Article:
Who are the reserve drivers?

By on Saturday, February 4, 2012

This is the closest some drivers like Stefano Coletti can get...

The role of being a Formula One test driver is significantly reduced compared to the days when unlimited testing was permitted before cost cutting took place in 2009. While test drivers nowadays receive very little track time, it is still a key way of getting into Formula One. Romain Grosjean, Nico Hulkenberg, Daniel Ricciardo, Jean Eric Vergne, Narain Karthikeyan and Bruno Senna all spent a significant part of 2011 as a test driver which meant that their role was simply to turn up but not race.

Some were lucky enough to receive track time, while others did eventually get a race seat. Nevertheless, the significant changes in the midfield mean that there is a new generation of test and reserve drivers this year, potentially moving up to a race seat by 2013, if not sooner. So who are these drivers that we need to keep track of?

Red Bull and Toro Rosso: Sebastien Buemi

A familiar name to many race fans, Buemi competed in three seasons for Scuderia Toro Rosso, having been a Red Bull test driver before his promotion in 2009. Buemi, 23, was replaced by Daniel Ricciardo for 2012 and with no other Formula One opportunities; he accepted a role as reserve to both Red Bull teams. Buemi was chosen for his good simulator work and because of his longevity within the Red Bull ‘family’. It’s difficult to envisage this assisting Buemi in getting back into the frame at Red Bull, particularly considering the high opinion held of Ricciardo and Vergne within the team, while it will be difficult to see other teams picking him if he isn’t getting any track time. Nevertheless, this opportunity enables him to work with the World Champions as well as remaining in the Formula One paddock.

McLaren: Gary Paffett and Oliver Turvey

Paffett returns again in order to help McLaren win the Constructors championship for the first time since 1998. Paffett, the 2005 DTM championship, is known for his positive work in the simulator and has been part of the team for several years. He is now their official reserve driver following the departure of Pedro de La Rosa to HRT. Paffett is joined this year by Oliver Turvey, the 24 year old former McLaren Autosport BRDC Award winner. Turvey’s junior formula career has been sketchy, although he impressed in his sole GP2 outing in Monaco last year.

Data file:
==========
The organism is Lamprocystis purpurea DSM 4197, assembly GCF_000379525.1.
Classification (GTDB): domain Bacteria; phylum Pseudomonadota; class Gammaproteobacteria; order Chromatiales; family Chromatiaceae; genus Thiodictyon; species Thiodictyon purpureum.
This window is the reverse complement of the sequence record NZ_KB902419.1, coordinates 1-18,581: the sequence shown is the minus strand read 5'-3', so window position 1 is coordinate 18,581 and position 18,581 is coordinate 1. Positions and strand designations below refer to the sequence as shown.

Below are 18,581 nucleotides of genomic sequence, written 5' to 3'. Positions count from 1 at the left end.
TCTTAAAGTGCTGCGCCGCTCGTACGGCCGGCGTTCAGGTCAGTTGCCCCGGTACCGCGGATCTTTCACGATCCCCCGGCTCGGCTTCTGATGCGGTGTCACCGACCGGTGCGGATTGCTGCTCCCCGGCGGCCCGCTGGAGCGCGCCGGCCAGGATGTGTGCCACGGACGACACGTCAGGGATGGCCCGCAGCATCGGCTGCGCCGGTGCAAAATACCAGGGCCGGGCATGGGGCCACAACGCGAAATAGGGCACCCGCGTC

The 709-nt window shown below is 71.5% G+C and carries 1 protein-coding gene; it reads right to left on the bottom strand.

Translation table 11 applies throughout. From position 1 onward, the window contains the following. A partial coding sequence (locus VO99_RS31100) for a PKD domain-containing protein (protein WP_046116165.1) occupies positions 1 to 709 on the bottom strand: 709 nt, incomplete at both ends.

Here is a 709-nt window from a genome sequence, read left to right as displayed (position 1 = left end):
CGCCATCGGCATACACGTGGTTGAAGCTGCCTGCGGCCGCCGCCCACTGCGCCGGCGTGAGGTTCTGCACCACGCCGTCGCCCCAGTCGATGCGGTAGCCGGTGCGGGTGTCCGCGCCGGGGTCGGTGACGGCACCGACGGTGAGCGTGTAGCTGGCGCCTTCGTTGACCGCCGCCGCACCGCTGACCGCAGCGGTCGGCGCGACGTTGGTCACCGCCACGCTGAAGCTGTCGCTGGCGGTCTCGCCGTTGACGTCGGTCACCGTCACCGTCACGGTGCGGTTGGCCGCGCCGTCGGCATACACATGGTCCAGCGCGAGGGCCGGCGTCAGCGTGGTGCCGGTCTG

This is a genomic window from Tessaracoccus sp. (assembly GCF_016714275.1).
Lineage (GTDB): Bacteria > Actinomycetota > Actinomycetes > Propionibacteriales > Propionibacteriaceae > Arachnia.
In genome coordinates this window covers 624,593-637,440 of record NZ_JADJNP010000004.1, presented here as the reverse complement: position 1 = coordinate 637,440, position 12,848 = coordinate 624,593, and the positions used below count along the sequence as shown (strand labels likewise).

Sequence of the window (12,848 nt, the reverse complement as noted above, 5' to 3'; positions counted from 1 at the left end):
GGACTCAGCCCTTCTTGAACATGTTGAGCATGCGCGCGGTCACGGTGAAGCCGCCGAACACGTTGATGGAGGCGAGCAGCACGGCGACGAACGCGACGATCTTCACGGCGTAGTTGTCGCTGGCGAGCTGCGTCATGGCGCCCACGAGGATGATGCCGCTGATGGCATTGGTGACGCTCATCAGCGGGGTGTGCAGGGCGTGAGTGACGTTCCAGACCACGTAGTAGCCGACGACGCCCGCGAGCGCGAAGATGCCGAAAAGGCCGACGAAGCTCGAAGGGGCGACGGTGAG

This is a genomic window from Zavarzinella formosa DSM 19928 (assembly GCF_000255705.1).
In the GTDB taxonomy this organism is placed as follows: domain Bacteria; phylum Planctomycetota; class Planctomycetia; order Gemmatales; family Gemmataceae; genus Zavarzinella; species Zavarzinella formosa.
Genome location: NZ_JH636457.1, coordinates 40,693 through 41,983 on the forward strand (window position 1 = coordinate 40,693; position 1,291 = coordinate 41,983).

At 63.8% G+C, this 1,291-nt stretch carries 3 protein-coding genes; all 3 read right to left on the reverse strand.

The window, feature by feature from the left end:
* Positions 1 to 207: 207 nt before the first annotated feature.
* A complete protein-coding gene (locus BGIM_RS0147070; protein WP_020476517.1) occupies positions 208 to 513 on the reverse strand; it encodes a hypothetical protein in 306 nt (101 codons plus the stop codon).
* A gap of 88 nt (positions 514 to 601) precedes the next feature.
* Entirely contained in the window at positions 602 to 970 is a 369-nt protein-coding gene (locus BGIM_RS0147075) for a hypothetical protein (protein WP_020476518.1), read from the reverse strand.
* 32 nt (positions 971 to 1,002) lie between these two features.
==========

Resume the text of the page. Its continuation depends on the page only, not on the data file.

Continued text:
Ferrari: Giancarlo Fisichella, Marc Gene and Davide Rigon

Ferrari’s trio of test drivers consist of racers with very different results. Former race winner Fisichella now spends his time in sportscars and won the 2011 LM GTE Pro Class in the Le Mans Series, alongside former Minardi driver Gianmaria Bruni. Marc Gene, who picked up a few results with Minardi and Williams, frequently acts as a pundit on Spanish TV having won the Le Mans 24 hours in 2009. Davide Rigon, 25, is a driver who comes with little fanfare, yet deserves greater credit than he receives. Rigon has won the now seemingly defunct Superleague Formula championship twice, although a stint in GP2 yielded little success. His 2011 season was cut short because of a serious leg injury in the opening GP2 round, although now part of the Ferrari Driver Academy, he could yet find himself in F1.

Jerome d'Ambrosio. Photo credit: Marussia Virgin Racing

Lotus: Jerome d’Ambrosio

Jerome d’Ambrosio unsurprisingly joined Lotus as their reserve driver – he is part of the Gravity Management Scheme – after a difficult year at Virgin. Nevertheless, d’Ambrosio showed strong pace in trying circumstances and was, like several drivers, a victim of someone coming along with greater financial injection (although this isn’t to discredit the talented Charles Pic). A line-up of Raikkonen and Grosjean will, Lotus hope, remain for several years, in order to give the team a strong foundation on which to challenge for the title. Despite this, d’Ambrosio probably has a better shot at getting back into Formula One than staying at the back of the grid, an area from which it is difficult to make a positive impression.